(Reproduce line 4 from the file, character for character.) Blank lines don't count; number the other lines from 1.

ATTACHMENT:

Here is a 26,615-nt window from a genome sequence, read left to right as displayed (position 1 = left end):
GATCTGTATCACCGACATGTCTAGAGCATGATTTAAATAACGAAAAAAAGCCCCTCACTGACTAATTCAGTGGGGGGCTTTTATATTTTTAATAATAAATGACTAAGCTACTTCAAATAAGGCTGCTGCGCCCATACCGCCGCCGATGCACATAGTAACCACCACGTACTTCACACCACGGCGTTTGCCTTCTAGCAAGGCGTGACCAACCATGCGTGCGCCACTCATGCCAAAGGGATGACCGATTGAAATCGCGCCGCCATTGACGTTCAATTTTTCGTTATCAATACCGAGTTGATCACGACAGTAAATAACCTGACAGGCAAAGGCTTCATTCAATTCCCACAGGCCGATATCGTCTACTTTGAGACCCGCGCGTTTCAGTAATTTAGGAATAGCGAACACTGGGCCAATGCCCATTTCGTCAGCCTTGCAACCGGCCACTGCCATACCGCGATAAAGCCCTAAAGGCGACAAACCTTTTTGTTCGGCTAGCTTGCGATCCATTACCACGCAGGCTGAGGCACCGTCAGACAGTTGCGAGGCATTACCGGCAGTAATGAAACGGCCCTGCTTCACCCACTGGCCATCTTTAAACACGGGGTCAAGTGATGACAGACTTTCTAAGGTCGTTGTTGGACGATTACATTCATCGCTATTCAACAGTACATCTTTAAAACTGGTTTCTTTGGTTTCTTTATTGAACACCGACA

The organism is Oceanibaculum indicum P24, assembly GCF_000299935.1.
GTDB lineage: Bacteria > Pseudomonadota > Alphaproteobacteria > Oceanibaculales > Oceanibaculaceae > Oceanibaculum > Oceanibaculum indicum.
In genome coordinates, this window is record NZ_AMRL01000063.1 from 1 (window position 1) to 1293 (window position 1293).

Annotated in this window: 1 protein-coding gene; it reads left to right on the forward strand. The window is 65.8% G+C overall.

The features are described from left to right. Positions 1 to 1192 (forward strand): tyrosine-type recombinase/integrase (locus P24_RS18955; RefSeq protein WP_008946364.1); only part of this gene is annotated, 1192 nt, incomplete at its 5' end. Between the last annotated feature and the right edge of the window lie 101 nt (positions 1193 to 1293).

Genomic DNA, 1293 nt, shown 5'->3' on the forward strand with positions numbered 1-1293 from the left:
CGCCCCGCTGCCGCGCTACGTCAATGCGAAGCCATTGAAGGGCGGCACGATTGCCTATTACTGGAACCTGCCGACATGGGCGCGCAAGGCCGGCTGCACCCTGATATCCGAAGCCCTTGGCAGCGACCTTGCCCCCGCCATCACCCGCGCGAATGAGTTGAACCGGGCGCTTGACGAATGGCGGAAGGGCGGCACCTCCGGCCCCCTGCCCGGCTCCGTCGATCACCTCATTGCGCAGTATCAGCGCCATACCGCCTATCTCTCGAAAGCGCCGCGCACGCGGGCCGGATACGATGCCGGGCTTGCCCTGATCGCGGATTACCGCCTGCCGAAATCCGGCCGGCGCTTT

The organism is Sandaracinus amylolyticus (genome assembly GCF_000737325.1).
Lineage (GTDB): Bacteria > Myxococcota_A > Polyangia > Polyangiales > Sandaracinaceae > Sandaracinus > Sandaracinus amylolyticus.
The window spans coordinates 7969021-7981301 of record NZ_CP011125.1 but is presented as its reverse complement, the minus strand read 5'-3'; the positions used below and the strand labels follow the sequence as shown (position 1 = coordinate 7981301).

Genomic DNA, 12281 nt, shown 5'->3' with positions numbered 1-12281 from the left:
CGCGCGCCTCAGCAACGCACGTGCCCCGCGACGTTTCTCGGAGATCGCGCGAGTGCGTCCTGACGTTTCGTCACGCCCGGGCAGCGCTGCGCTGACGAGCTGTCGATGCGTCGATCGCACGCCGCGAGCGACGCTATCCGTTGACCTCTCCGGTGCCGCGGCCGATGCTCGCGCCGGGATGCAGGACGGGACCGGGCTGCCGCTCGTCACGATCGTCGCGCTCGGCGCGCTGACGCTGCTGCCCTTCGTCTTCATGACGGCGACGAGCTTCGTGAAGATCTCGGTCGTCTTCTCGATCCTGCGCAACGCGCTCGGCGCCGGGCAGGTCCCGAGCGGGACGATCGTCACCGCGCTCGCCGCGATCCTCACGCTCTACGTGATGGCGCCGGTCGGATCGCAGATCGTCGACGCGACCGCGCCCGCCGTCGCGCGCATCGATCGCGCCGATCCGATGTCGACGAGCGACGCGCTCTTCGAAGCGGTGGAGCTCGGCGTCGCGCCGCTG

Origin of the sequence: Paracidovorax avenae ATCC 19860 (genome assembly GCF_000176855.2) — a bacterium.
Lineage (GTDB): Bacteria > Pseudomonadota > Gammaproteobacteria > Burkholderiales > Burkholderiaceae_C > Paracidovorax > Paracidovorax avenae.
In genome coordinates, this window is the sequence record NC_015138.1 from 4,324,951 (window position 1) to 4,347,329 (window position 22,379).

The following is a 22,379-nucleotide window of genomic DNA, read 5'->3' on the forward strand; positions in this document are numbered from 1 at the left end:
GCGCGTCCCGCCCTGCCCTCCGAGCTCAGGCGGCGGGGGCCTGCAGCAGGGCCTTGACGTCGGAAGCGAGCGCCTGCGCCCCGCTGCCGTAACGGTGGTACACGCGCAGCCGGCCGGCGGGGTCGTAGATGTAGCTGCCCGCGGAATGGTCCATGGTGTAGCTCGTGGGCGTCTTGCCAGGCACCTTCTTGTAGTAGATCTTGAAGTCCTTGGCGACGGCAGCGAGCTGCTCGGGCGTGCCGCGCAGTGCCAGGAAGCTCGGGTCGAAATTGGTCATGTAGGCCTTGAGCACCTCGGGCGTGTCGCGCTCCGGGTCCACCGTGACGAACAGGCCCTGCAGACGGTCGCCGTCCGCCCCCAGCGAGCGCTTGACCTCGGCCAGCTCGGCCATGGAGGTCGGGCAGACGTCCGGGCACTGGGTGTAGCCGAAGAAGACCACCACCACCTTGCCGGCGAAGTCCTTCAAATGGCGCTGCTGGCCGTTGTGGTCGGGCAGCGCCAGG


GTDB lineage: Bacteria > Pseudomonadota > Alphaproteobacteria > Oceanibaculales > Oceanibaculaceae > Oceanibaculum > Oceanibaculum indicum.